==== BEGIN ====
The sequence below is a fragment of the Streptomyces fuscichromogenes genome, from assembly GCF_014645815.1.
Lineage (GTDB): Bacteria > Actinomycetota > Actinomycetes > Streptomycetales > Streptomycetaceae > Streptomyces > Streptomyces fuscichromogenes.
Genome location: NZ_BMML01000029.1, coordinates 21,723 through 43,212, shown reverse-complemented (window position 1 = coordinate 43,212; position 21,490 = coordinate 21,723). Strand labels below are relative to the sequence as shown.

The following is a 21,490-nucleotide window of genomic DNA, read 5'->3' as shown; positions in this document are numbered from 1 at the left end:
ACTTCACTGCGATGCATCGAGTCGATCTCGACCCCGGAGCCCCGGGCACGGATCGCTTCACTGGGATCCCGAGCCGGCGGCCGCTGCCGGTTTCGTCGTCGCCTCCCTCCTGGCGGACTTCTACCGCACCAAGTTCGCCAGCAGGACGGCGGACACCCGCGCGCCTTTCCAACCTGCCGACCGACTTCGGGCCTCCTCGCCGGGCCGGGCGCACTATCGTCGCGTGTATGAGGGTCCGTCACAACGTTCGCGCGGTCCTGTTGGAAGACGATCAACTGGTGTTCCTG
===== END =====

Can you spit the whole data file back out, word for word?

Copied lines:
The sequence below is a fragment of the Streptomyces fuscichromogenes genome, from assembly GCF_014645815.1.
Lineage (GTDB): Bacteria > Actinomycetota > Actinomycetes > Streptomycetales > Streptomycetaceae > Streptomyces > Streptomyces fuscichromogenes.
Genome location: NZ_BMML01000029.1, coordinates 21,723 through 43,212, shown reverse-complemented (window position 1 = coordinate 43,212; position 21,490 = coordinate 21,723). Strand labels below are relative to the sequence as shown.

The following is a 21,490-nucleotide window of genomic DNA, read 5'->3' as shown; positions in this document are numbered from 1 at the left end:
ACTTCACTGCGATGCATCGAGTCGATCTCGACCCCGGAGCCCCGGGCACGGATCGCTTCACTGGGATCCCGAGCCGGCGGCCGCTGCCGGTTTCGTCGTCGCCTCCCTCCTGGCGGACTTCTACCGCACCAAGTTCGCCAGCAGGACGGCGGACACCCGCGCGCCTTTCCAACCTGCCGACCGACTTCGGGCCTCCTCGCCGGGCCGGGCGCACTATCGTCGCGTGTATGAGGGTCCGTCACAACGTTCGCGCGGTCCTGTTGGAAGACGATCAACTGGTGTTCCTG